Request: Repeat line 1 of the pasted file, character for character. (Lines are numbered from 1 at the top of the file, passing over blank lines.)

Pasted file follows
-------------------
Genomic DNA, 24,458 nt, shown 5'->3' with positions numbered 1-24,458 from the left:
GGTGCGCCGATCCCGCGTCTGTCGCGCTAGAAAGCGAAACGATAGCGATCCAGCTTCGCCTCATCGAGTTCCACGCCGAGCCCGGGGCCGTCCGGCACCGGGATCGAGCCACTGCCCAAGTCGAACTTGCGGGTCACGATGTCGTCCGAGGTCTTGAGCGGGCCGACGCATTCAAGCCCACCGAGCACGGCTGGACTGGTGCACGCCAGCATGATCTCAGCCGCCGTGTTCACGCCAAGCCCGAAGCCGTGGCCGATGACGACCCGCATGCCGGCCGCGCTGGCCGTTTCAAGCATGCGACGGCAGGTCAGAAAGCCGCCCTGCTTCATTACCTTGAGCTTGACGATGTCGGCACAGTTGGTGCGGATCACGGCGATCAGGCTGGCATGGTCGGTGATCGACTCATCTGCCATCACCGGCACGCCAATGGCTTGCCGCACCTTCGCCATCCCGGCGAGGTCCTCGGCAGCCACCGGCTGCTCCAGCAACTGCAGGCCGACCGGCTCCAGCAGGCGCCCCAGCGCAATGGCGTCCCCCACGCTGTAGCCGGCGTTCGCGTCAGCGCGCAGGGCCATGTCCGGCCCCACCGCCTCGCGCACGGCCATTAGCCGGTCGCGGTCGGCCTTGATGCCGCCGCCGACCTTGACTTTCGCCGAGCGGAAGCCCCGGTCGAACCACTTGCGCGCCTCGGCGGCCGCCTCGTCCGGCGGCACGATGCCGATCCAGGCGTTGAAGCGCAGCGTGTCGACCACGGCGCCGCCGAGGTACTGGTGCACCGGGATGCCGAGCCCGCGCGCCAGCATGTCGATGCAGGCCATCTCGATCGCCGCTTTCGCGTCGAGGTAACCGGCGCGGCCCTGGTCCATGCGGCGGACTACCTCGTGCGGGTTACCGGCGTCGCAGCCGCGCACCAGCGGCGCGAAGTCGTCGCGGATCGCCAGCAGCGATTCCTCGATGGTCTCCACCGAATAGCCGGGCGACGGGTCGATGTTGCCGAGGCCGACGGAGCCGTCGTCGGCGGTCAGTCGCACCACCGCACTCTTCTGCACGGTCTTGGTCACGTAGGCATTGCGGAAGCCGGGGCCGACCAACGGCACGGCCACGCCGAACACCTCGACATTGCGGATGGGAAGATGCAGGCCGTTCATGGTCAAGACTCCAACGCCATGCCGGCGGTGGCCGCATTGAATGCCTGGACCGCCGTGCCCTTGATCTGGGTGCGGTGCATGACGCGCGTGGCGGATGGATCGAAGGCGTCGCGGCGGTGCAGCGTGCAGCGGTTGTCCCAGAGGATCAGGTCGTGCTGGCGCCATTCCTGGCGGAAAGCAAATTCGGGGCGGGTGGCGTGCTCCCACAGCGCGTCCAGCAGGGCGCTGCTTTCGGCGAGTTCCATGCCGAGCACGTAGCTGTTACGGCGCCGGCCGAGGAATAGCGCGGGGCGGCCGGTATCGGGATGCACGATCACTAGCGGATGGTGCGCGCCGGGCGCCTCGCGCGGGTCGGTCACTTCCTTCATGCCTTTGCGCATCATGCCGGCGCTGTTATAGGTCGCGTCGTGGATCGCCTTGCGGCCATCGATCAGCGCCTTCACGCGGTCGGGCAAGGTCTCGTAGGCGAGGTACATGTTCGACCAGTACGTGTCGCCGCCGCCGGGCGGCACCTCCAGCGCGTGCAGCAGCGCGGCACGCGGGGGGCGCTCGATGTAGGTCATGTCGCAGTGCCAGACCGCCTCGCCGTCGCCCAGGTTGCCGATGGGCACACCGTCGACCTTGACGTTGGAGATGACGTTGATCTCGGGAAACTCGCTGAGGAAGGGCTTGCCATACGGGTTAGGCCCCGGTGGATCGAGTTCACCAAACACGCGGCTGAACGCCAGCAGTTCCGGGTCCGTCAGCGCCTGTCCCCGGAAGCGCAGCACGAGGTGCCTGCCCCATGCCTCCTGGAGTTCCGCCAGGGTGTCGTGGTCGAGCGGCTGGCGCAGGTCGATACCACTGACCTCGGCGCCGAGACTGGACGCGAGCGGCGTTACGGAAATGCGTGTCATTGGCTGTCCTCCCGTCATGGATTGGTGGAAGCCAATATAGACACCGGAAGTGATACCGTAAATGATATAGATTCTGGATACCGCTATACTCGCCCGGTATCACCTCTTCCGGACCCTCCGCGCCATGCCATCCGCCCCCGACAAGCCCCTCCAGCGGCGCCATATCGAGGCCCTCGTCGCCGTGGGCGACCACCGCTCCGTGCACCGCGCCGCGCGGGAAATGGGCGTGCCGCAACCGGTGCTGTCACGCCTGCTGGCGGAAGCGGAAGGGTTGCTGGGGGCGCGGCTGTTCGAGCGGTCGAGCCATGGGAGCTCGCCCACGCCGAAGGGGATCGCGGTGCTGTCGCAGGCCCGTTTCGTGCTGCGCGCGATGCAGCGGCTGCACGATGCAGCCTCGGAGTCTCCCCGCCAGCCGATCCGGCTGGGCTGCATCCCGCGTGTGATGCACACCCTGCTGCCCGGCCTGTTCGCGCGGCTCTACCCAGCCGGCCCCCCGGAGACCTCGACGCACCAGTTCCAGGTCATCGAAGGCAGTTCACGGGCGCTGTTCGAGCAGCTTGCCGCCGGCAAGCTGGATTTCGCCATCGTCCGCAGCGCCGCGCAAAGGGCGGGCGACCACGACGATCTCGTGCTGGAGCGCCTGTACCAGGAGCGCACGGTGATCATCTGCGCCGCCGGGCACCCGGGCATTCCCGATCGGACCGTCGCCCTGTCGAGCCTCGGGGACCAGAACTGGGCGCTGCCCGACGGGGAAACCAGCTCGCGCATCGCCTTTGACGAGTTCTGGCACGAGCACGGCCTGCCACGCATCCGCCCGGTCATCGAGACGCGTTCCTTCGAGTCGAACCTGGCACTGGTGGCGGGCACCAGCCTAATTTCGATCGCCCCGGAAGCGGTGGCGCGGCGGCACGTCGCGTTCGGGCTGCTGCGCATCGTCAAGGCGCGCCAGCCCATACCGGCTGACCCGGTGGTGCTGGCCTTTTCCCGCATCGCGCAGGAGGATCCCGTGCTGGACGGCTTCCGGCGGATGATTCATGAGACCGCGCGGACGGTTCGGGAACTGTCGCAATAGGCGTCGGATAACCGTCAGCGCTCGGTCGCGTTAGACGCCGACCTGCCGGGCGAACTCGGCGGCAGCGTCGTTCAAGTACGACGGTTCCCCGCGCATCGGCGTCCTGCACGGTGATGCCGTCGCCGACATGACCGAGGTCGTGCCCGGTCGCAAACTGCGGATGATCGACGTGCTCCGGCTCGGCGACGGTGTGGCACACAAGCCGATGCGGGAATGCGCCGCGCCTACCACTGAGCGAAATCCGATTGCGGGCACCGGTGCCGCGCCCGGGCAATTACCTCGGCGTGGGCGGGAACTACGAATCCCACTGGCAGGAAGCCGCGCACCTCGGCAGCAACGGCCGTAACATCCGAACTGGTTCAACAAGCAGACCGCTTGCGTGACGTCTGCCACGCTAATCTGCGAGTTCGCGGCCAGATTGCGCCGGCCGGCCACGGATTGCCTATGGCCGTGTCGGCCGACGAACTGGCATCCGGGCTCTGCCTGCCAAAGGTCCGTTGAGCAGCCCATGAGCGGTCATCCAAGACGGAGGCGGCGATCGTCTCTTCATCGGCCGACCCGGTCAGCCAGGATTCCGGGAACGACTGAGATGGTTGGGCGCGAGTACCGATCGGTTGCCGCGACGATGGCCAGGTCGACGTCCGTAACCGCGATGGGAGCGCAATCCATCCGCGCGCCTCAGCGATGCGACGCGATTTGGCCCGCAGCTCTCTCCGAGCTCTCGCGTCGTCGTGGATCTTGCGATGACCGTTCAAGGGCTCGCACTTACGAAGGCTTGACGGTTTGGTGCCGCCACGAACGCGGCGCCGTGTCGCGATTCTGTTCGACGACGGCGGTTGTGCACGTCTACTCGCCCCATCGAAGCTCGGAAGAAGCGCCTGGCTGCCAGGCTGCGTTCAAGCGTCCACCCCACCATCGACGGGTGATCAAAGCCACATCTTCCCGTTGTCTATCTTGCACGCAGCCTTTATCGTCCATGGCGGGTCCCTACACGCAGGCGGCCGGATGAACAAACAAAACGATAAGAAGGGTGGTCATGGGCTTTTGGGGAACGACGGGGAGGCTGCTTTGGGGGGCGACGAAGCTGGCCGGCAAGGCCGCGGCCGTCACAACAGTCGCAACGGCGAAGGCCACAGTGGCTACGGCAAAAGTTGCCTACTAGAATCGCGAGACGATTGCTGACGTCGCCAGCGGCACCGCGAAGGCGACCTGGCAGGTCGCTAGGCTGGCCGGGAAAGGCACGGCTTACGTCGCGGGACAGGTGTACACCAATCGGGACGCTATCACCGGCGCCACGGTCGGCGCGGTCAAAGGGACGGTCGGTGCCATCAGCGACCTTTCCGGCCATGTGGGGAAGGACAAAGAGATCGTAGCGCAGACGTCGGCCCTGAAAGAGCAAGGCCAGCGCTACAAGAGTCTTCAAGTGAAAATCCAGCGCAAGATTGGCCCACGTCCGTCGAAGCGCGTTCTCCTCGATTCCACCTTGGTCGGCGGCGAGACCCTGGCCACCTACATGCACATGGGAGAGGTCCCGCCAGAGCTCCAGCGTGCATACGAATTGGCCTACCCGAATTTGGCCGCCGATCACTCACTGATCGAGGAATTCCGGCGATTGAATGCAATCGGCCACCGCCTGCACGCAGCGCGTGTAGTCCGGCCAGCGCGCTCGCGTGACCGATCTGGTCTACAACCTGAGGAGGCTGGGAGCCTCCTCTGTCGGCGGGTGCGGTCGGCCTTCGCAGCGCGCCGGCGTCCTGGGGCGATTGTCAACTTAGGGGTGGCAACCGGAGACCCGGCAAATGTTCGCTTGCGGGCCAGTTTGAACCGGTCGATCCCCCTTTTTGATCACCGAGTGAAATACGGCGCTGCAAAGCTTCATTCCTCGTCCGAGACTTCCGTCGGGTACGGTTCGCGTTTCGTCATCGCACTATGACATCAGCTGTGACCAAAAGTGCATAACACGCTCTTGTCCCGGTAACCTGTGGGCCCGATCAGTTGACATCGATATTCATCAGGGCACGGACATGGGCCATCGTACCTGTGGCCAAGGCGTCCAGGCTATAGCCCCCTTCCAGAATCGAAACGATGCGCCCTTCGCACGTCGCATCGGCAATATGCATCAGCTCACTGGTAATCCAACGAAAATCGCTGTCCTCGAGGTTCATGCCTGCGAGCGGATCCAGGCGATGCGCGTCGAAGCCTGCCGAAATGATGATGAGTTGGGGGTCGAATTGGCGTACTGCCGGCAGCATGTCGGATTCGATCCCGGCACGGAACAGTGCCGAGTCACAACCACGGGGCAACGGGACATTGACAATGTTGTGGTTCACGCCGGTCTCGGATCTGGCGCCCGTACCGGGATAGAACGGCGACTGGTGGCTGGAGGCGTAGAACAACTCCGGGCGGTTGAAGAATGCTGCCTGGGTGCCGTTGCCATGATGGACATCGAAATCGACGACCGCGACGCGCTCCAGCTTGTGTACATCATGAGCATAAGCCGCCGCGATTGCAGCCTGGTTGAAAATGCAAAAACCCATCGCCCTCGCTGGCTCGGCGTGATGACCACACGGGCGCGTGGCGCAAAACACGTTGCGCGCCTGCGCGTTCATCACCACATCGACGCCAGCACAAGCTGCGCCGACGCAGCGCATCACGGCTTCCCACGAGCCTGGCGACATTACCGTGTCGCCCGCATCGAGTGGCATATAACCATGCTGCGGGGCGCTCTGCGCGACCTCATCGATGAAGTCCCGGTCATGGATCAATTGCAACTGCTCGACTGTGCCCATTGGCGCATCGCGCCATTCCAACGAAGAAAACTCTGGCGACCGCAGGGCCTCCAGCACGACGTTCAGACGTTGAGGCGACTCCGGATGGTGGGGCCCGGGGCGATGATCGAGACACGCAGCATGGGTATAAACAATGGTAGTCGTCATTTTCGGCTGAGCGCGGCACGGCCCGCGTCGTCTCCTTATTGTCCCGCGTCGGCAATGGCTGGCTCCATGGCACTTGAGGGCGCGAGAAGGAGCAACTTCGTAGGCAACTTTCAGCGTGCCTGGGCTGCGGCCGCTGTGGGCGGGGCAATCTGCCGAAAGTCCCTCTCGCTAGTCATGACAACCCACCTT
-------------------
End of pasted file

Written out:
Genomic DNA, 24,458 nt, shown 5'->3' with positions numbered 1-24,458 from the left: